It's anonymous, yet intimate. Online dating is entering the culturalmainstream.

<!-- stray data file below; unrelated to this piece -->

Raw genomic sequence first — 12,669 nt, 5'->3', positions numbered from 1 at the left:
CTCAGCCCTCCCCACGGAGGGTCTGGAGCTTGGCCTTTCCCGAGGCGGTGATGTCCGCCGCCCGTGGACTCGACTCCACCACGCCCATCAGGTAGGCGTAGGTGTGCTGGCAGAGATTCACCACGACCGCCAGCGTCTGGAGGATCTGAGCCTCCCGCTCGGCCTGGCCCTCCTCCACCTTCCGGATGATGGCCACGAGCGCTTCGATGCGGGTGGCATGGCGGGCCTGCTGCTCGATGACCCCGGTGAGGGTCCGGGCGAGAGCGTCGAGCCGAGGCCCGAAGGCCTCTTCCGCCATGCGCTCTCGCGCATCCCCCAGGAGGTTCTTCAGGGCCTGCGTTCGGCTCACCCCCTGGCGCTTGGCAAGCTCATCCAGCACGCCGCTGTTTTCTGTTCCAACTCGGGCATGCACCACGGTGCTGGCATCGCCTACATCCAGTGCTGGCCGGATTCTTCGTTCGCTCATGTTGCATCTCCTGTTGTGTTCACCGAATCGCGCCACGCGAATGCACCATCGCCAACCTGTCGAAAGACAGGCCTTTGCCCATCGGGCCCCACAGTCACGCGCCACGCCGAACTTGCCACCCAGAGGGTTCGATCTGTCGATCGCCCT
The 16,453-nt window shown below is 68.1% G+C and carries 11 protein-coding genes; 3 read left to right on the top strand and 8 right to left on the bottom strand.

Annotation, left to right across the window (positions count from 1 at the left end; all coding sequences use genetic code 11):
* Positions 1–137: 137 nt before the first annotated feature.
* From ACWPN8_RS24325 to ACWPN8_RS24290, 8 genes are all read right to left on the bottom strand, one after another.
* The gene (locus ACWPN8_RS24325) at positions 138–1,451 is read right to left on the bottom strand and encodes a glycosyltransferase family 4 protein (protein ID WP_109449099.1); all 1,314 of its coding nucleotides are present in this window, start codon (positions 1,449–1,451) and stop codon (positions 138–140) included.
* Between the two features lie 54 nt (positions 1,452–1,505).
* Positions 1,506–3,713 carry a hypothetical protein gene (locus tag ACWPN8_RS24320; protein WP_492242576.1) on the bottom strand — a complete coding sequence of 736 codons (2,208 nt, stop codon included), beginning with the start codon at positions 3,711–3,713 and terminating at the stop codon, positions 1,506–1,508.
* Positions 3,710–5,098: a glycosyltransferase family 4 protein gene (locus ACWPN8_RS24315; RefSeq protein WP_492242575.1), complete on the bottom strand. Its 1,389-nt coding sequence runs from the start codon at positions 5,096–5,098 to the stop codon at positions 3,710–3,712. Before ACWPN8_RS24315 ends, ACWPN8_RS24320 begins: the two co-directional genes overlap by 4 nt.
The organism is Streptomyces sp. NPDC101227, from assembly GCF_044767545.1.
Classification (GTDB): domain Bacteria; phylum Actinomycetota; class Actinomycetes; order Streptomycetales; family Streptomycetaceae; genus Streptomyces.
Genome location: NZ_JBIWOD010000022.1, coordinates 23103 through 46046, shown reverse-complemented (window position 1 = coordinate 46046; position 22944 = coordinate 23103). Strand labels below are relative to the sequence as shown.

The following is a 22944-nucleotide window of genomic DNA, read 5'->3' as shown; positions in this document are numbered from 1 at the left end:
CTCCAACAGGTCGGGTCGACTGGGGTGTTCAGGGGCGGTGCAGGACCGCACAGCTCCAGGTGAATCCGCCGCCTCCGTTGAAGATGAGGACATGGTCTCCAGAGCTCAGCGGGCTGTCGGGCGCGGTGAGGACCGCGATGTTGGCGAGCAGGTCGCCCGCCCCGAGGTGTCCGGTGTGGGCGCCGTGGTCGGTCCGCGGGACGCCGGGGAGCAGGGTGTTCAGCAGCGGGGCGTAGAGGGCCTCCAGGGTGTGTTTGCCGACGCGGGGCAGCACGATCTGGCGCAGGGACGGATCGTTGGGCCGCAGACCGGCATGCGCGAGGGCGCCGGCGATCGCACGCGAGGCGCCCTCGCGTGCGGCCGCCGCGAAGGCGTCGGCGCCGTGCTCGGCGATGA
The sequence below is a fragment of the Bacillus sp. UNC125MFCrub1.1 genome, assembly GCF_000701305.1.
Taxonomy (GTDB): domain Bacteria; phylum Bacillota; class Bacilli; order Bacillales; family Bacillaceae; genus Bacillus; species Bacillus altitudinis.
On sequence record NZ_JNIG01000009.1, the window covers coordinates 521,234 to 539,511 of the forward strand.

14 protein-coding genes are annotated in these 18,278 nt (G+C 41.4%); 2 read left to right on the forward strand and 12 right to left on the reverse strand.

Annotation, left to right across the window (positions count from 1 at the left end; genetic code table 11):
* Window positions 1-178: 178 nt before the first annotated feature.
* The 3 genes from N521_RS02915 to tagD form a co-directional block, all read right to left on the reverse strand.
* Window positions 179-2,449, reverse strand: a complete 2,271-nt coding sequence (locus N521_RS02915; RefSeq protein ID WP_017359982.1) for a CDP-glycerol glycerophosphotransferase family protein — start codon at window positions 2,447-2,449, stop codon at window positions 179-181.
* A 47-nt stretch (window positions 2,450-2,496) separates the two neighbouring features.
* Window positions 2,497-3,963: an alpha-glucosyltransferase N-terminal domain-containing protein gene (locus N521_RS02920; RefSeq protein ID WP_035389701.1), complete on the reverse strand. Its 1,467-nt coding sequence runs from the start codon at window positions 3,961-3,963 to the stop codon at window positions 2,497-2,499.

I'm a bit of a sports nut, but never let it run my life ...' 'I'm a kid at heart.' 'I've got everything from Depeche Mode and The Smiths to Tracey Lawrence and Enigma in my CD player.' Dwight, an Internet developer in his 20s, sure hopes this online personal ad will pique some young woman's interest. Especially one who could ignite a few romantic sparks in his life and just maybe turn out to be the woman of his dreams. Dwight is one of millions of singles of all ages who are playing the cyberfield. Unlike newspaper personals, often seen as the domain of the desperate, online dating appears to have entered the mainstream. Singles Web sites all report a dramatic rise in traffic within the past year. Since Nora Epron's romantic comedy "You've Got Mail" opened in movie theaters last month, some sites report as much as a 30 percent surge. The film's attractive stars, Meg Ryan and Tom Hanks (who meet in a singles chat room on America Online), make the online route to romance look downright appealing. Ultimately, anyway. So it's no wonder "You've Got Mail" has been to online dating sites and chat groups what Oprah's Book Club is to authors and publishers. But isn't this just another case of Hollywood making love look easy? Can denizens from Mars and Venus really connect in cyberspace? There are no guarantees you'll meet a man as successful as Hanks or a woman as adorable as Ryan. But you can get to know someone anonymously, in the comfort and privacy of your own home, and perhaps most important, from the inside-out, says Trish McDermott, dating expert at Match.com. Last week alone, 30,000 singles registered with this online site. "Rather than falling for someone's height, hair color, or weight," she explains, "people who form relationships through online correspondence first connect based on shared ideas, experiences, and values. They get to know each other's hopes, dreams, thoughts, and feelings. Then, when they do finally meet in the off-line world, they tend to be a little more forgiving of minor physical imperfections." Andrea Baker, an assistant professor of sociology at Ohio University who is working on a book about couples who met online, would agree. "The written word tends to promote frank conversation in cyberspace," she says. "You can get a sense of the person's thoughts, feelings, and style of communication.... Online chat can sprout real-life romances that begin with surprisingly honest communication and realistic expectations, traits many relationships lack at first." Honesty is what most appealed to California resident John Dwyer about the online approach. Disillusioned with the bar scene, he decided to give it a whirl. He posted a personal ad and photograph, got hundreds of responses, and eventually connected with Debbie. They married this past New Year's Eve - a year and a half after she answered his online ad. "If you are honest when talking online, you can strip away all the superficial stuff and really get to know someone," says Debbie. How did she know John was being honest? "I got a sense from the conversation whether it was real or contrived," she says. "I could tell after a while that he wasn't just someone trying to land a fish." Dating cautions "You have to be careful, even when you meet someone through friends," adds John. "But online, it's wise not to give out any personal information, and if and when you do meet, always go to a public place." Ms. McDermott would add these additional tips: Pick an online service with high standards, use an anonymous handle, don't misrepresent yourself, and above all, trust your instincts. This last suggestion is particularly important when moving from written messages to telephone to a face-to-face meeting. Her service recommends that the decision to meet always be mutual and a natural process of the online relationship. The Dwyer's first date evolved after six weeks getting acquainted online. Of course, not all Internet relationships turn out like the Dwyers'. Plenty of singles would no more advertise online than show their faces on the big screen in Times Square. But they might consider a more traditional route - hiring a company that handpicks dates such as "Let's Go Dutch!" in Philadelphia or "Lunch Dates" in Boston, for instance. While comparative statistics aren't available, the Singles Press Association did report recently that business has dipped 25 percent for such off-line services. That doesn't ruffle Zelda Fischer, who during her 20 years as a matchmaker in Boston has insisted on a highly personalized approach. "We don't work with computers," says the gracious owner of the upscale Gentlepeople, and its more affordable offspring Creative Connections and Creative Allies. "We meet with people face-to-face and spend a lot of time getting to know them. It's the only way." Longtime marriage counselors Beatty and Elliott Cohan would agree that there's no substitute for looking someone in the eye. "Online dating is a dangerous and totally impersonal shortcut," says Ms. Cohan, also co-author with her husband of "For Better, for Worse, Forever," and co-founder with him of Compatibility Consultants seminars in Providence, R.I. "The popularity of this approach is just another symptom of our quick-fix society," adds Mr. Cohan. Ideally, they say, single people will meet the old-fashioned way - through friends, family, work, or church. But no matter what, they urge couples to look hard at 10 key areas including family history, communication and problem-solving skills, and emotional baggage leftover from previous relationships. And always, they say, take at least six months to a year to get to know someone. Sounds like common sense, but the Cohans have worked with many troubled couples who don't do this premarital homework. "The warning signs were there all along, but they were blinded by romance!" says Ms. Cohan. Online pacing Such blinding doesn't happen as often with couples who get to know each other online, says Professor Baker. "You can pursue stages of the relationship more gradually, deciding to write more frequently, then perhaps phoning after several weeks or months, and then sending a picture. So the length of time people who meet online put into developing the relationships may encourage the possibility of more lasting relationships." In that respect, the characters in "You've Got Mail" are on the right track. And so are the Dwyers, who saw a lot of themselves in the movie. Debbie's daughter Lyndsey recognized their story on the big screen too - with one exception. "It's sort of like you guys," she said as the credits rolled. Then, with a wink to her new stepdad, she added: "But Mom, why couldn't he have a fancy boat like Joe's?"